Last season, IHOA had 1,378 registered officials.
The IHOA goal for the 2023-24 season is to completely register and train 1,450 officials.
“I think we have done a good job registering officials between the ages of 12-18. We had almost 700 officials under the age of 18 last year,” Fisher said. “Our challenge is the same as every other sport, how do we get those young people to continue to officiate while they are in college and starting out in their careers and then starting family; officiating gets lost in that shuffle. We have some programs in place to try to get the young officials more involved and work higher level games than they would typically work at a young age, but there are opportunities to give younger officials even more opportunities.
“One of the great things about officiating is that you can set your own hours and make decent money. There are so many ways people can earn an extra income (when they want to). We are now competing with Uber, Lyft, Uber Eats, Instacart and other apps in the gig economy. As a hockey community, we need to figure out a way to make officiating a more attractive option for people who want to make some extra money and stay involved in the sport.”
Last season, there was an overall increase in game fees paid to officials.
The registration fees this upcoming season for USA Hockey will have a slight increase, yet the IHOA fees will remain the same as the past few seasons.
Level 1 seminars will have a virtual and in-person aspect to complete. The Level 2, 3 and 4 seminars will be completely virtual.
“IHOA has some of the best officials in the county and I expect that to continue in the years to come,” Fisher said. “Attending the annual seminars (and) some of the ADP (mechanics that I was taught) have helped me, and just working with and observing other officials has made me a better official.”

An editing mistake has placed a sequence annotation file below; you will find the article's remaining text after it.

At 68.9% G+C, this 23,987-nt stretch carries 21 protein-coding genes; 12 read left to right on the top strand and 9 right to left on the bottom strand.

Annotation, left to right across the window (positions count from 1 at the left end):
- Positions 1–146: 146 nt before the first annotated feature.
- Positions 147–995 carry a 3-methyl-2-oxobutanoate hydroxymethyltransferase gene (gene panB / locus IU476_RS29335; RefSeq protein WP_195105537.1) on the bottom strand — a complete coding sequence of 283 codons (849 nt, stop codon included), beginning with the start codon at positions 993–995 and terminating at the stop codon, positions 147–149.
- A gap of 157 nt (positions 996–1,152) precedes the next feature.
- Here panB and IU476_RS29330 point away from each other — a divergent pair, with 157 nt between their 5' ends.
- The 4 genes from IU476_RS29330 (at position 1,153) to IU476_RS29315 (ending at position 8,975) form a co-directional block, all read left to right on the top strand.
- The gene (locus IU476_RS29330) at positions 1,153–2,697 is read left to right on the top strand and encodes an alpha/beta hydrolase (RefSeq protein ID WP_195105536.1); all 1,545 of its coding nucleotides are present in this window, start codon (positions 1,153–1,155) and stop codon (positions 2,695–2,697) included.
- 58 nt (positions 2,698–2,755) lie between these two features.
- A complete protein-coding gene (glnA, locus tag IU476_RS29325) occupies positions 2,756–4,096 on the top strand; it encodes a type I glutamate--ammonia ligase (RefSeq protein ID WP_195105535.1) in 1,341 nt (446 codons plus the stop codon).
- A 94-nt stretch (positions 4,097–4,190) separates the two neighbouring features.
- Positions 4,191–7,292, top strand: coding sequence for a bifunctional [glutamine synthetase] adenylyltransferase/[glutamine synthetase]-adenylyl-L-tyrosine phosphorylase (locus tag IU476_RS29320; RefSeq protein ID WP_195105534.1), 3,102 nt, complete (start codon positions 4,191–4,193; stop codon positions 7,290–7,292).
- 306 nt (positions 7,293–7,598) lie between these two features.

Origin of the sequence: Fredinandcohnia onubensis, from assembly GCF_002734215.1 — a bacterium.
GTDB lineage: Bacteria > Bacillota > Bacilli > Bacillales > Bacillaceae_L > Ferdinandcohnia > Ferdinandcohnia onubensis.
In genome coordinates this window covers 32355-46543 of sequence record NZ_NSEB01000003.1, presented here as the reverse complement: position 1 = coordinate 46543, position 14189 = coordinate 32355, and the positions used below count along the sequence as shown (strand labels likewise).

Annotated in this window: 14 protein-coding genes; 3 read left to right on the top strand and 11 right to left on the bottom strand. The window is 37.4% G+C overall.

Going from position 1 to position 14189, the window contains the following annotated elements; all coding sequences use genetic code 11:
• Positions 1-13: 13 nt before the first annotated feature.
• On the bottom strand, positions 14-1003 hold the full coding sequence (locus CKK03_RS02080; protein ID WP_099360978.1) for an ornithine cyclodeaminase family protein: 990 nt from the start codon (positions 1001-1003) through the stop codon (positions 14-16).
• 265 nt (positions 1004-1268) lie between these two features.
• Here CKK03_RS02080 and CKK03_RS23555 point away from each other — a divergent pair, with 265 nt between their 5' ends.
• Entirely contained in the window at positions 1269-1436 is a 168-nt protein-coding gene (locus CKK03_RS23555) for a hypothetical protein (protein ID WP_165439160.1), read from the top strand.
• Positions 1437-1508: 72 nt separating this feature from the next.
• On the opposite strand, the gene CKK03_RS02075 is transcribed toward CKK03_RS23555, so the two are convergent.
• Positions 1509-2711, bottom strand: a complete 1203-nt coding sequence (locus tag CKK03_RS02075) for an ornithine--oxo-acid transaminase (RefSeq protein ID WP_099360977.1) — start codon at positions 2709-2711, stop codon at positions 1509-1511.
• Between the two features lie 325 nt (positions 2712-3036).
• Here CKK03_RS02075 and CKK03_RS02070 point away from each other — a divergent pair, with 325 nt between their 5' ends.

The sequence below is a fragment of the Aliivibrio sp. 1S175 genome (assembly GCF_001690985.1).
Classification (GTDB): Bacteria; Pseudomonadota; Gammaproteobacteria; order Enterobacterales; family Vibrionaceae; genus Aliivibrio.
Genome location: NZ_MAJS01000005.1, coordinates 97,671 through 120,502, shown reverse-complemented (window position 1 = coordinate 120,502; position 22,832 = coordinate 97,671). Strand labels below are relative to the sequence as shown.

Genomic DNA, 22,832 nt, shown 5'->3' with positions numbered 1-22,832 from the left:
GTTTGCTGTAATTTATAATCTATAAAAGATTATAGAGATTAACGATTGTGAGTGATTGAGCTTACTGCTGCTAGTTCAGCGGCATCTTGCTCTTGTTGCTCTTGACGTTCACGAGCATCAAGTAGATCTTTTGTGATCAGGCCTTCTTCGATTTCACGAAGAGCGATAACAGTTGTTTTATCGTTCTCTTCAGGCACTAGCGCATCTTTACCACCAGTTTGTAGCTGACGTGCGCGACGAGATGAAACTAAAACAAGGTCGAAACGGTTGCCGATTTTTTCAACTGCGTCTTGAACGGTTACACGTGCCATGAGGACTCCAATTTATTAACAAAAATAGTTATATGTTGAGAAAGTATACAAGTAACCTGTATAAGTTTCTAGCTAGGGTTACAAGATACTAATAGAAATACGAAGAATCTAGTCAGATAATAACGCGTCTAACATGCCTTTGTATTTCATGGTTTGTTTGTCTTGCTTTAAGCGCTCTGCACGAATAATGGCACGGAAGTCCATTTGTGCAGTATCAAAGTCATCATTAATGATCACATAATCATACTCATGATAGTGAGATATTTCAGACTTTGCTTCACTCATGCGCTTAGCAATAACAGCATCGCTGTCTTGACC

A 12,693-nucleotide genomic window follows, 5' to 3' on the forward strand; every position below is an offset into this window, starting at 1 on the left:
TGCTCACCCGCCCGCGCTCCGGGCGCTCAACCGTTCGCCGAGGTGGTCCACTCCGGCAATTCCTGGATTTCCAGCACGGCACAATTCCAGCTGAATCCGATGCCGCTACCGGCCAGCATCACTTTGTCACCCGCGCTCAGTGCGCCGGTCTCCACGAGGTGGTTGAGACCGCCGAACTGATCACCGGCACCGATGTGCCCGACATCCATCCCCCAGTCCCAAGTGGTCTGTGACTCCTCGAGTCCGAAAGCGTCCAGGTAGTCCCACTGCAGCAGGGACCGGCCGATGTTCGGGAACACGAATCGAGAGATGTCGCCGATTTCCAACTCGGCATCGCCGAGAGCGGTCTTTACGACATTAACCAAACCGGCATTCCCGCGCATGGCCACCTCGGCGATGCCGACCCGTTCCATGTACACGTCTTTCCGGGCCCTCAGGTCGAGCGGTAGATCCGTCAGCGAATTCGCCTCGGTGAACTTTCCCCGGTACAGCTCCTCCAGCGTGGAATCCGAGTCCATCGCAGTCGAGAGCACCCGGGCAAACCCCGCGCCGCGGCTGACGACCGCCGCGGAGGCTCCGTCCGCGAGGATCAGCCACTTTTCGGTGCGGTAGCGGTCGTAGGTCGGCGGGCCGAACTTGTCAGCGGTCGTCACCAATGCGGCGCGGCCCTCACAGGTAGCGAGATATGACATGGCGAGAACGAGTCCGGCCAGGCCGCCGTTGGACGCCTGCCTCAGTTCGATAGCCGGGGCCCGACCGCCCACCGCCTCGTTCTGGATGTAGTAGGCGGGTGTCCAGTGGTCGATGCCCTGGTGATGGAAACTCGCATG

Fisher praised numerous IHOA officials who have helped his career in black and white stripes, including John Cerza, Russ Rau, Mike Plesek, Larry Swakon and Brad Baumruck. “I learned so much just watching how they interact with coaches and players, how they manage a game; everything always seemed to go smooth when they were on the ice,” Fisher said. “My favorite part of officiating is being at the rink and the camaraderie that comes with it. The worst part of officiating is the time away from my family.”
Registration for officials for the 2023-24 season opened on July 1st.
For more information on becoming an official, go to www.ihoa.com.
Fisher encourages all to try officiating.
“It’s different than being on the bench as a coach, on the ice as a player, or in the stands as a spectator,” he said. “I still get that adrenaline rush (while officiating) like I did when I played.”
Fisher added: “Remember, youth hockey is a game and the two most important things are safety and just having fun. The players, coaches, parents and administrators all have a role to play. I’m not aware of anyone who has ever played, coached or officiated a perfect game. Everyone involved in the game is always learning and trying to improve, so I (hope) everyone remembers we are all human and trying our best. During the game we might be on different teams, but, at the end of the day, we should all be striving to make the game better and be a good steward of the game.”